Other historians, while conceding the importance of 3102 BC, have declared it to be not the date of the Flood but of the great Bharata war. A Trojan-style conflict fought in the vicinity of Delhi, the war involved both gods and men and was immortalised in the Sanskrit verse epic known as the Mahabharata, the composition of whose roughly 100,000 stanzas constituted something of an epic in itself. This war, not the flood, was the event that marked the beginning of our present era and must, it is argued, therefore belong to the year 3102 BC. Complex astronomical calculations are deployed in support of this dating, and an inscription carved on a stone temple at Aihole in the south Indian state of Karnataka is said to confirm it.
But the Aihole memorialist, endowing his temple 1600 kilometres from Delhi and nearly four thousand years later, may have got it wrong. According to the genealogical listings in the Puranas, a later collection of `ancient legends', ninety-live generations passed away between the Flood and the war; other evidence based on sterner, more recent, scholarship agrees that the war was much later than the fourth millennium BC. This greatest single event in India's ancient history, and the inspiration for the world's longest poem, did not occur until `C1400 BC' according to the History and Culture of the Indian People, a standard work of many volumes commissioned in the 1950s to celebrate India's liberation from foreign rule and foreign scholarship.
Nevertheless, 3102 BC sticks in the historical gullet. Such are the dismal uncertainties of early Indian chronology that no slip of the chisel is going to deny the historian the luxury of a real date. Corroboration of the idea that it may, after all, apply to a Flood has since come from the excavations in distant Iraq of one of Mesopotamia's ancient civilisations. There too archaeologists have found evidence of an appalling inundation. It submerged the Sumerian city of Shuruppak, and has been dated with some confidence to the late fourth millennium BC. In fact, 3102 BC would suit it very well.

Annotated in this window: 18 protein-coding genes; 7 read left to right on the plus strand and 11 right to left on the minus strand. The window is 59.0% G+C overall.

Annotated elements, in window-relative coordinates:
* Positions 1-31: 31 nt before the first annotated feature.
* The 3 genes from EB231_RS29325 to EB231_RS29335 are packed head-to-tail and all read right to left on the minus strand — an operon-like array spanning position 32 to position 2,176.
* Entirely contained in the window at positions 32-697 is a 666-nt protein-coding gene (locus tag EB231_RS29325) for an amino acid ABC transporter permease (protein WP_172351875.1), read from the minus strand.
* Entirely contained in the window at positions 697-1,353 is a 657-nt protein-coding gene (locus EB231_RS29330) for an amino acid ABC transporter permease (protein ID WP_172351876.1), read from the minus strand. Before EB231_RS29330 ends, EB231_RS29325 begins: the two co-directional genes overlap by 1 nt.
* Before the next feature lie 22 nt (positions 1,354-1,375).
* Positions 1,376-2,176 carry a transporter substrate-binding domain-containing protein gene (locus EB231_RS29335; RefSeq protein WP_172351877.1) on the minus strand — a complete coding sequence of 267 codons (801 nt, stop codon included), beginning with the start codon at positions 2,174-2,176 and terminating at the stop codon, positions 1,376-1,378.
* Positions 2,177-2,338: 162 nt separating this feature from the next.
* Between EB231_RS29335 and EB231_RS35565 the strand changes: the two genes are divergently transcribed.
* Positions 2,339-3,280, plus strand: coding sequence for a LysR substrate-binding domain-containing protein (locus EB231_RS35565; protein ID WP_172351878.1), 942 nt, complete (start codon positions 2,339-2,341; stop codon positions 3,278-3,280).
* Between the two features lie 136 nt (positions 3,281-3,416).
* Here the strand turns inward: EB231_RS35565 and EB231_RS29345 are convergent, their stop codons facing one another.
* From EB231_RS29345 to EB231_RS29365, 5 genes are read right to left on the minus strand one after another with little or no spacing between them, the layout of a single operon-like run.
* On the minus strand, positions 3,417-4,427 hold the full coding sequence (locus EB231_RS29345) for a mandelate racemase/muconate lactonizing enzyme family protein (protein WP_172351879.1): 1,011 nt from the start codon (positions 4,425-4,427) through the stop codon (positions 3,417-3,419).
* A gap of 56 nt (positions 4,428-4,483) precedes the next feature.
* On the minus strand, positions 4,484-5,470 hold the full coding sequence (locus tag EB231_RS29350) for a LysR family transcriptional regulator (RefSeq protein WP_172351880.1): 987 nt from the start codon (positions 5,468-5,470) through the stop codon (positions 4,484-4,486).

This Sumerian inundation, and the local Genesis story in the Epic of Gilgamesh which probably derived from it, is taken to be the origin of the legend of the Flood which eventually found its way into Jewish and Christian tradition. Yet in many respects the Sumerian account is more closely echoed in the Indian version than in the Semitic. For instance, just as in later Hindu tradition Manu's fish becomes an incarnation of the great god Vishnu, so the Sumerian deity responsible for saving mankind is often represented in the form of a fish. `It is the agreement in details which is so striking,' according to Romila Thapar. The details argue strongly for some common source lot this most popular of Genesis myths, and scholars like Thapar, ever ready to expose cultural plagiarism, see both Manu and Noah as relocated manifestations of a Sumerian prototype.
The tendency to synchronise and subordinate things Indian to parallel events and achievements in the history of countries to the west of India is a recurrent theme in Indian historiography and has rightly incurred the wrath of some Indian historians. So much so that they sometimes go to the other extreme of denying that any creative impetus, any technological invention, even any stylistic convention, ever reached India from the west or, indeed, the West. And in the case of the Flood they may have a point. Subject to the annual deluge of the monsoon and living for the most part on the flat alluvial plains created by notoriously errant river systems, the people of north India have always had far more experience of floods, and far more reason to fear them, than their neighbours in the typically more arid lands of western Asia.
Floods, though now associated more with the eastern seaboard of the Indian subcontinent and Bangladesh, still annually inundate vast areas of the Ganga and Indus basins. They have always done so. One such Gangetic flood, dated by archaeologists to about 800 BC, destroyed the town of Hastinapura which, after the great Bharata war, had become the capital of the descendants of Arjuna, one of the war's main protagonists. Since the flooding of Hastinapura is also recorded in Sanskrit textual tradition, and since the same tradition says that the town was then under its seventh ruler since the war, an approximate date for the war itself of about 975 BC has been postulated.
Thus, for the titanic struggle recorded in the Mahabharata, we already have three dates: 3102 BC, C1400 BC and C950 BC. A couple of millennia one way or the other is a long time even in prehistoric terms. India's history, though undoubtedly ancient, leaves much room for manoeuvre. A mistranslated word from one of the many voluminous, difficult and defective texts wherein, long after their composition, the Vedic verses were eventually written down, can create havoc. Similarly a chance discovery of no obvious provenance can prompt major revisions.